2. AutoScript.TSS, and
  3. sacd_extract_160

You know where to get them.  For reasons of legal paranoia, I’m not publishing the link here.

These files must be in the AutoScript folder – not in the root of the thumb drive.

With the BDP turned off, stick the thumb drive into one of the USB sockets (front or back) and just leave it there.  It works the same in either socket.  I’d leave mine in the back where it is less likely to be bumped.  Also keep a back-up of the USB contents somewhere.

C: drive on the PC

Path C:\S

A folder in the root of the C drive called say “S” (as short as possible to minimise the risk of a hang on long filenames created by silly disc mastering) needs just three files in it:

  1. sacd_extract.exe (this is the latest version 0.3.8 available here).  It is not the same “sacd_extract_160” file that goes on the USB thumb drive.
  2. a first batch file called say “1-Rip ISO from BDP.bat” to rip the ISO from the BDP, and
  3. a second batch file called say “2-Extract Multi-Channel DFF from SACD dot iso.bat” to extract the multi-channel DFF files from sacd.iso created by the first batch file.

The first batch file contains the following single line of text (including the quotes):

“C:\S\sacd_extract.exe” -I -i192.168.0.3:2002

The second batch file contains the following single line of text (including the quotes):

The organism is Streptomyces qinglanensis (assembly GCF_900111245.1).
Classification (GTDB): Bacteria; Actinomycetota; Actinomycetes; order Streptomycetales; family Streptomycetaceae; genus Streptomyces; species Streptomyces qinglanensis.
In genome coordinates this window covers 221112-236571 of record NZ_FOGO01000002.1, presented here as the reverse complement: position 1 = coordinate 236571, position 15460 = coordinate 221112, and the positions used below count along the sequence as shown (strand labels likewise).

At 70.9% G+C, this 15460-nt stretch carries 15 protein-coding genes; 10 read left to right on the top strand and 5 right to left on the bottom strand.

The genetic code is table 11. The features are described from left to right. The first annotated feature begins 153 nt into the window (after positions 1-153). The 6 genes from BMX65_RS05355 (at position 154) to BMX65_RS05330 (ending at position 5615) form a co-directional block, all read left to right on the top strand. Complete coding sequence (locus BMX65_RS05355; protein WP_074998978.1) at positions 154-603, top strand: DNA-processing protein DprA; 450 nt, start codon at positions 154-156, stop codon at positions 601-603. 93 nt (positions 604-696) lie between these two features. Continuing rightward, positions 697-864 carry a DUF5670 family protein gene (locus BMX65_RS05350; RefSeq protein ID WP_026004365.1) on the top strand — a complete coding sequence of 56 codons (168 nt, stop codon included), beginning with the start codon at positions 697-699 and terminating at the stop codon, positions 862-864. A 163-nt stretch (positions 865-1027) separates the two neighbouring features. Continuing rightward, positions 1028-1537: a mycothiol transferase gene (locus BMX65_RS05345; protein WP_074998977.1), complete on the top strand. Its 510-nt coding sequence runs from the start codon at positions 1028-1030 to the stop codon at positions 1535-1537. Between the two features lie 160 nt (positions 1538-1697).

“C:\S\sacd_extract.exe” -m -p -c -i”sacd.iso”

Procedure

  • A monitor for the BDP is no longer required.
  • Power on the BDP with the thumb drive in one of the USB sockets.  The drawer will open after a short delay.
  • Stick in the SACD and press the close button on the remote or front panel. “SACD” will appear in the front panel display.  It should not start to play.
  • Double click the first batch file.  Wait for the rip to finish.  The command prompt window will vanish when it finishes.
  • Copy the ISO image file that now appears in the C:\S folder to a DVD+R (formatted as a thumb drive) as an archive – note however that if this DVD+R archive is retained along with other format-shifted files as produced by the steps below, that would be breaking the law since only a single copy is allowed.
  • Rename the ISO file to sacd.iso